Extremism: After the Islamist demonstration: make requires a caliphate a felony offense? | EUROtoday

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After the Islamist demonstration: make calling for a caliphate a felony offense?

More than 1,000 participants took part in a demonstration organized by Islamists in Hamburg last weekend

More than 1,000 individuals took half in an illustration organized by Islamists in Hamburg final weekend. picture

© Axel Heimken/dpa

A demo in Hamburg lately triggered outrage past the town state – amongst different issues due to posters with the inscription “Caliphate is the solution”. What follows from this?

After the demonstration in Hamburg organized by Islamists, there are additional requires clear penalties. According to the Union politician Christoph de Vries, anybody who publicly requires the institution of a caliphate in Germany must be punished sooner or later.

The Hamburg member of the Bundestag advised the German Press Agency that cross-party solidarity was wanted, that demonstrations just like the one in Hamburg weren’t tolerated and that they wished to take felony motion in opposition to them. “Even if this is sensitive to fundamental rights and means an interference with freedom of expression, we have to have this debate seriously,” mentioned the CDU politician. The Federal Government's Commissioner for Religion, Frank Schwabe (SPD), referred to the boundaries of non secular freedom with regard to such demonstrations.

De Vries emphasised that Federal Interior Minister Nancy Faeser (SPD) and Federal Justice Minister Marco Buschmann (FDP) ought to submit a legislative proposal. From his perspective, it might be conceivable, for instance, to create a regulation in accordance with which anybody who publicly requires the institution of a state order in Germany that’s incompatible with the free, democratic primary order could be liable to prosecution. A change that might be linked to the offense of excessive treason or denigration of the state would even be doable.

Islamist demo with greater than 1000 individuals

Last weekend, an illustration organized by Islamists in Hamburg triggered outrage. The greater than 1,000 individuals aggressively denounced allegedly Islamophobic insurance policies and media reporting. In addition, a caliphate was known as for as an answer to social issues – even when just for Islamic states. The rally was organized by the group Muslim Interaktiv, which is assessed as positively extremist by the Federal Office for the Protection of the Constitution.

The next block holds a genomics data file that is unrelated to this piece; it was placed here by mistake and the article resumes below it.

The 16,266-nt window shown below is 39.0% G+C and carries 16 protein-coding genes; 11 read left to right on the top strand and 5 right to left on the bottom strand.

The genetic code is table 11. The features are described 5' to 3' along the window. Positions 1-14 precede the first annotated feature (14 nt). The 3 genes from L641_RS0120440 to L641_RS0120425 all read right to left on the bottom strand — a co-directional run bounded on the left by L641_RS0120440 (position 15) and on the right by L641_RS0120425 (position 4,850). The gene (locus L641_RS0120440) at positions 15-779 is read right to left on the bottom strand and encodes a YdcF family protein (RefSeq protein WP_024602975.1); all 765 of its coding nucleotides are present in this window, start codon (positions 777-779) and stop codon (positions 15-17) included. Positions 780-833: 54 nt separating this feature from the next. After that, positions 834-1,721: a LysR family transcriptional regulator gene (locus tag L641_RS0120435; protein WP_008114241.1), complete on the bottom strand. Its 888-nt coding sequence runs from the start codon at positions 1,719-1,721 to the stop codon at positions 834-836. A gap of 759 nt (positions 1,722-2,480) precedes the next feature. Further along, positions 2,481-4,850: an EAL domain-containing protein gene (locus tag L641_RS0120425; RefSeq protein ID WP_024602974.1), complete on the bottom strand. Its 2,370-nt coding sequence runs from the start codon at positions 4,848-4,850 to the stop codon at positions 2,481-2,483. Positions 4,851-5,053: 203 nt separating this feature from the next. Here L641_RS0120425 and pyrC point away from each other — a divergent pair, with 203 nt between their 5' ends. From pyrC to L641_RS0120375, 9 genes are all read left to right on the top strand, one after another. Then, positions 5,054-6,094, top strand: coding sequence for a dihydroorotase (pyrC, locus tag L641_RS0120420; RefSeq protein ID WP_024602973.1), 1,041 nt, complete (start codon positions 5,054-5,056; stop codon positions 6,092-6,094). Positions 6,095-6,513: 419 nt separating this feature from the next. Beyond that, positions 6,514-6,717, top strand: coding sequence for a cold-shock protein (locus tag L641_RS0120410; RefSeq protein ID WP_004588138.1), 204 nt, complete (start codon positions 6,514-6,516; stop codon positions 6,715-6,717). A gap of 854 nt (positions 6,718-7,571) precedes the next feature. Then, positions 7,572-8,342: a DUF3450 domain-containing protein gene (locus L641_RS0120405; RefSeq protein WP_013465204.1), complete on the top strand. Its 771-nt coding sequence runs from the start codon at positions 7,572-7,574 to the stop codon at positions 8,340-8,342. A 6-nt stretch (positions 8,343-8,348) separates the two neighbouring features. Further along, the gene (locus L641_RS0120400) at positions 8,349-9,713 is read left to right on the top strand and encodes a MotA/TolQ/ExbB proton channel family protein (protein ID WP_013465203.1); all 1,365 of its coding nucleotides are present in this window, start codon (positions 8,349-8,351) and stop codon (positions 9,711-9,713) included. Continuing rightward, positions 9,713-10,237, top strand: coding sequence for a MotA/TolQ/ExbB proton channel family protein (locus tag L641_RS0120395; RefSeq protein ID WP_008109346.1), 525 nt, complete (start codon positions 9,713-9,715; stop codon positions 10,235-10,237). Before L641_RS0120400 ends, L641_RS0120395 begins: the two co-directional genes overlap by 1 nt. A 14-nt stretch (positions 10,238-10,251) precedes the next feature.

North Rhine-Westphalia's Prime Minister Henrik Wüst is now additionally urging penalties. “Demands for a caliphate in Germany, hatred and agitation brought to the streets are absolutely unacceptable,” the CDU politician advised “Stern”. “The Federal Minister of the Interior should finally ban the organizations that are behind such caliphate fantasies.”

Schwabe: Hatred and agitation don’t have anything to do with non secular freedom

The non secular consultant Schwabe advised the “Rheinische Post” with regard to the demonstration: “Hate and agitation and an undermining of the free democratic basic order obviously have nothing to do with religious freedom. On the contrary, they undermine the idea of ​​respect for human rights – and thus also Freedom of religion and belief – in a democratic pluralistic political system.” A venture that questions the free, democratic primary order can’t declare non secular freedom, even when it repeatedly refers to a faith. “This has just as little to do with religious freedom as right-wing extremists who supposedly want to defend Christianity.”

The caliphate as a type of rule dates from the time after the dying of the Prophet of Islam, Mohammed, in 632 AD and names a system based mostly on Islamic regulation (Sharia). As Muhammad's deputy, the caliph was each a non secular and secular ruler. Federal Chancellor Olaf Scholz (SPD) had already warned of penalties on Monday: “It is very clear: all the Islamist activities that are taking place must be dealt with using the possibilities and options for action of our constitutional state.” We need to take an in depth have a look at “what concrete consequences can now be drawn from the things we saw there.”